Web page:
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Mystic River Watershed

Municipal Stormwater Management Collaboration in the Mystic River Watershed

Over the course of two years, EPA Region 1 utilized Urban Waters Program contractor support to directly assist communities in the Mystic River watershed in developing strategic approaches for advanced local stormwater management to improve water quality and build resilience into stormwater systems. Partners for this work included municipal representatives, MassDEP, the Mystic River Watershed Association (MyRWA), and EPA technical and facilitation contractors.

As identified in the Mystic River Watershed Eutrophication Analysis, extensive impervious cover and development in the watershed have led to water quality impairments, flooding, and excessive low flow conditions during droughts. The freshwater portion of the watershed faces multiple water quality impacts related to cultural eutrophication, including excessive algal growth, harmful cyanobacteria blooms, and excessive native and invasive macrophyte growth.

In the summer of 2018 EPA solicited letters of interest from communities within the Mystic River Watershed that were willing to engage with a project team to better understand how to overcome obstacles for better stormwater management that focuses on nutrient reduction. From December 2018 to June 2019, EPA and partners assisted the Town of Arlington and the Town of Winchester in a series of five half-day meetings. Following the success of this project, EPA and partners collaborated with four additional communities (the City of Cambridge, the Town of Lexington, the Town of Reading, and the Town of Watertown) in three half-day meetings with additional technical webinars between December 2019, and September 2020.

For these sessions the project team sought to:

  • Understand the challenges and constraints municipalities face in implementing nutrient reduction strategies, including stormwater management retrofit programs, and identify technical and informational needs for overcoming them;
  • Identify the ways that communities can make progress towards nutrient reduction goals while also addressing related issues, for net gains in water resource restoration and protection (for example, incorporating the best controls as part of urban renewal, redevelopment, municipal operations and stormwater system maintenance);
  • Share critical stormwater management information related to developing effective and affordable retrofit programs (such as: performance curves, case studies quantifying the benefits of small design capacity controls, and streamlined approaches for long-term stormwater management that will help with prioritizing future water resource management projects);
  • Quantify the multiple benefits of long-term stormwater retrofit programs;
  • Identify regulatory challenges faced by the communities; and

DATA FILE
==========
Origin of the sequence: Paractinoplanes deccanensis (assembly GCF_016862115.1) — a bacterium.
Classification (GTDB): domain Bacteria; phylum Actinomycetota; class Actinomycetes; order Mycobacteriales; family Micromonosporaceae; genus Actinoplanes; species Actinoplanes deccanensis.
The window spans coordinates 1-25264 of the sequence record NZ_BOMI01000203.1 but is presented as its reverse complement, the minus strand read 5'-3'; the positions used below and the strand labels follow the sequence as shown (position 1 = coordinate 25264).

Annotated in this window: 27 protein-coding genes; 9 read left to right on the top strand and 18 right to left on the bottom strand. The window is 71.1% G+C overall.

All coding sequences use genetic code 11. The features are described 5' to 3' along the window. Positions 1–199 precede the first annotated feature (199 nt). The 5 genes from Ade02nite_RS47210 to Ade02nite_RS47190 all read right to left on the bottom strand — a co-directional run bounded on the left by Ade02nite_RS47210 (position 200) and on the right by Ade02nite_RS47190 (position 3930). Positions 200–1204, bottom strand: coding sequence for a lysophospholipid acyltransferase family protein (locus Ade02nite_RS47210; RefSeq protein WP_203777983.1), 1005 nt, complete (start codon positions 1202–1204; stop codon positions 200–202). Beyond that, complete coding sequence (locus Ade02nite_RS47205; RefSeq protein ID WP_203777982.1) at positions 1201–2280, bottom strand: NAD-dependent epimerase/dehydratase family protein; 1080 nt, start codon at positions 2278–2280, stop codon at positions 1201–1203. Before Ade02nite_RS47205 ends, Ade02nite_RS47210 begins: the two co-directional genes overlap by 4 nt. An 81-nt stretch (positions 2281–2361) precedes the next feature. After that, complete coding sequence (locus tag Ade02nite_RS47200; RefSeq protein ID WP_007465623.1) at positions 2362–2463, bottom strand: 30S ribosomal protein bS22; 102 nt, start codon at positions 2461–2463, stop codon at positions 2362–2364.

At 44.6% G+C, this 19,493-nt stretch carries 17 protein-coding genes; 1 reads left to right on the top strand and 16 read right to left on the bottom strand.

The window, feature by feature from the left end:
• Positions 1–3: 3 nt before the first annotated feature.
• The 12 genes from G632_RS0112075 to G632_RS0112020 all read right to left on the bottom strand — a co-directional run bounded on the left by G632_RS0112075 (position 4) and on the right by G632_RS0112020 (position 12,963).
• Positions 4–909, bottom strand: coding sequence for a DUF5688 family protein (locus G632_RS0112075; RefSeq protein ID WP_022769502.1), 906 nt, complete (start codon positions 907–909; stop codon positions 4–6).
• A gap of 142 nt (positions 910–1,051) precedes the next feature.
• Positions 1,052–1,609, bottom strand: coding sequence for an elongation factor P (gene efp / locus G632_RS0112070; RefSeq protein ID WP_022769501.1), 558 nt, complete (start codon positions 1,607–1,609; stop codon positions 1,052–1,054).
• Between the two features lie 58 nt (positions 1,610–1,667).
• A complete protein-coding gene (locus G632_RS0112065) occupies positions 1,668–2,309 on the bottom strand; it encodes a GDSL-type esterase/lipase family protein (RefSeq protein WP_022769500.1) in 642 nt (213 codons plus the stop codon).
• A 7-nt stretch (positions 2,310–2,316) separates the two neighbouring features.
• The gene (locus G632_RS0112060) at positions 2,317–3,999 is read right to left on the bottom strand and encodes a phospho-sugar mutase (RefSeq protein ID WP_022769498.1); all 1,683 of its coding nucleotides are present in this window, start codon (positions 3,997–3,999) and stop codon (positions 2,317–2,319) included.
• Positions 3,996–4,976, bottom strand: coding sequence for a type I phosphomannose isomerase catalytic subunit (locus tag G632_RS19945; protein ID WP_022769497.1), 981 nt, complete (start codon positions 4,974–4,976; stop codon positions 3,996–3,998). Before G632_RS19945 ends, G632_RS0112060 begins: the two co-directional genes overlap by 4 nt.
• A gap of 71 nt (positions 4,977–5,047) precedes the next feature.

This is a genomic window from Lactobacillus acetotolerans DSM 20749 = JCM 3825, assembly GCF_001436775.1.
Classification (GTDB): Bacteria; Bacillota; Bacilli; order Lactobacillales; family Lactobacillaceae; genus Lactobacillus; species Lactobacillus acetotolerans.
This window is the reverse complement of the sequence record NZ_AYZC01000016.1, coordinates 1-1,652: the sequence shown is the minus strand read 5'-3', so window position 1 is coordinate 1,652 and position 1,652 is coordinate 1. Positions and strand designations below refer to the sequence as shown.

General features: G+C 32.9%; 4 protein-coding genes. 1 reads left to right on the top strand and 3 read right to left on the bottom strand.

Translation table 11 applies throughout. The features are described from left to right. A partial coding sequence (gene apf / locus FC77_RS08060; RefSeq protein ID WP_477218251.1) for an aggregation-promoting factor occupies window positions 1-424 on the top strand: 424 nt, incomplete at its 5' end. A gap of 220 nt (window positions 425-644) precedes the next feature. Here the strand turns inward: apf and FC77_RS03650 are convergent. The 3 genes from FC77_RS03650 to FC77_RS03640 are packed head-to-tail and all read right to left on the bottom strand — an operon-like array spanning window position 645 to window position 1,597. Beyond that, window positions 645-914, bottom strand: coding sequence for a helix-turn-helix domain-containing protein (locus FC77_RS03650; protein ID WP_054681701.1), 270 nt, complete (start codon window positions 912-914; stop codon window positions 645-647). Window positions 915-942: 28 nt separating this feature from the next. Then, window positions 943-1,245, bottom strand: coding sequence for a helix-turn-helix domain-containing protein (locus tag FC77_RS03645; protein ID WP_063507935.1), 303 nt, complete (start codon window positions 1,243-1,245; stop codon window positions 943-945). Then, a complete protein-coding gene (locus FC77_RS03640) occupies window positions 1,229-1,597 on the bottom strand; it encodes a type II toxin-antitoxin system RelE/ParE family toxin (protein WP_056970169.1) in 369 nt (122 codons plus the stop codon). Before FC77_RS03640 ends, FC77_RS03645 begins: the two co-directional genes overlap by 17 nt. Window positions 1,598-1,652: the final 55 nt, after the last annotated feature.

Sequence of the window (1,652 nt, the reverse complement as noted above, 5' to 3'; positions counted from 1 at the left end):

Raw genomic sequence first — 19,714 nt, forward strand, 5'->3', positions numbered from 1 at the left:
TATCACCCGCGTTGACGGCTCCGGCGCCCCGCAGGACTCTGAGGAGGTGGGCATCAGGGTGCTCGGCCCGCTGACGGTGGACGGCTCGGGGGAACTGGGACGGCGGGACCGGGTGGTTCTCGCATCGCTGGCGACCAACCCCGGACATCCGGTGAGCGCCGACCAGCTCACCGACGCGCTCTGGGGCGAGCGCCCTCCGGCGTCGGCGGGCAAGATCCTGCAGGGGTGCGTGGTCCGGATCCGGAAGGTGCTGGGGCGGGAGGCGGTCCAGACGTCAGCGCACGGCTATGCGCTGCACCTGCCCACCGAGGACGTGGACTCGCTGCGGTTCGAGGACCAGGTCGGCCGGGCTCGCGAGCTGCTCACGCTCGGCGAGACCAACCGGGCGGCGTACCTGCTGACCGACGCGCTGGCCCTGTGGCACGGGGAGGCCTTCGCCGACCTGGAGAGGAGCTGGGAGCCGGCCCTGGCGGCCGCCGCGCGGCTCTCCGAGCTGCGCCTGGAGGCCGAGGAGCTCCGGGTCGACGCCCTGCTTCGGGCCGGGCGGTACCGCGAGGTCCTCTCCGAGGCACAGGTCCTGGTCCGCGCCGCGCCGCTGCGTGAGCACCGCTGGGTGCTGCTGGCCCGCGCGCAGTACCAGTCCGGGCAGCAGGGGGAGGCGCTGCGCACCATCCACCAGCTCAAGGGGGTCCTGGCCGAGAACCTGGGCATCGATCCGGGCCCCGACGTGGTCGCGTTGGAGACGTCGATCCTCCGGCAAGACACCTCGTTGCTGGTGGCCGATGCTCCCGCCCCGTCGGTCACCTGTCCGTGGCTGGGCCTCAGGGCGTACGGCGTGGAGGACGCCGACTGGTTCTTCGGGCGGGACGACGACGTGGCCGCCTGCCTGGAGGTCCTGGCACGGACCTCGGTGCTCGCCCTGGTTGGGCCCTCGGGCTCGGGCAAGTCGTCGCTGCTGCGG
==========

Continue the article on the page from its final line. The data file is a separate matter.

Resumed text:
• Identify affordable stormwater management and nutrient reduction strategies.

The facilitation of open dialogue between municipal officials and state and federal agency participants was an essential part of the project. Dialogue among the participating municipalities was just as important and led to joint brainstorming and problem solving for one another. Through these conversations, the municipalities were able to identify universal barriers to effective stormwater management that the agencies can help work on. The program also demonstrated the importance of consistent participation, which allowed complex conversations about difficult challenges to build and continue over the course of the projects. Municipalities participating in this program dedicated ample time to the process – including not only the scheduled half-day meetings, but also between meeting conference calls and work with the contractors that added significant value.

EPA contractors, through multiple working meetings, assisted participating municipalities in reviewing their existing regulatory mechanisms around changing land use and the creation of impervious cover in their communities (development and redevelopment of sites) and suggested improvements to address water quality. Contractors also helped to develop low-cost simple stormwater control designs that can be easily replicated and flexibly sized to fit within constrained rights of way or other municipal properties. During the later phase of this work, contractors also assisted municipalities in thinking about how to manage and track dispersed stormwater controls throughout their communities.

The dialog among municipalities and regulators about stormwater management will inform future work throughout the watershed as all communities begin to tackle the nutrient issues identified by the Mystic River Watershed Eutrophication Analysis completed by MassDEP and EPA. The project demonstrated the value of collaboration for constructive problem solving not only among municipalities, but also among the regulators, contractors and watershed groups. EPA believes the project is an important starting point for the significant stormwater management work that is needed in the Mystic River Watershed. The deliverables from these collaborative meetings, which will be made available online shortly, as well as the experience of the participating communities, may help other communities in the watershed to consider a more comprehensive and innovative approach to stormwater management considering the significant pollution reductions that the watershed needs.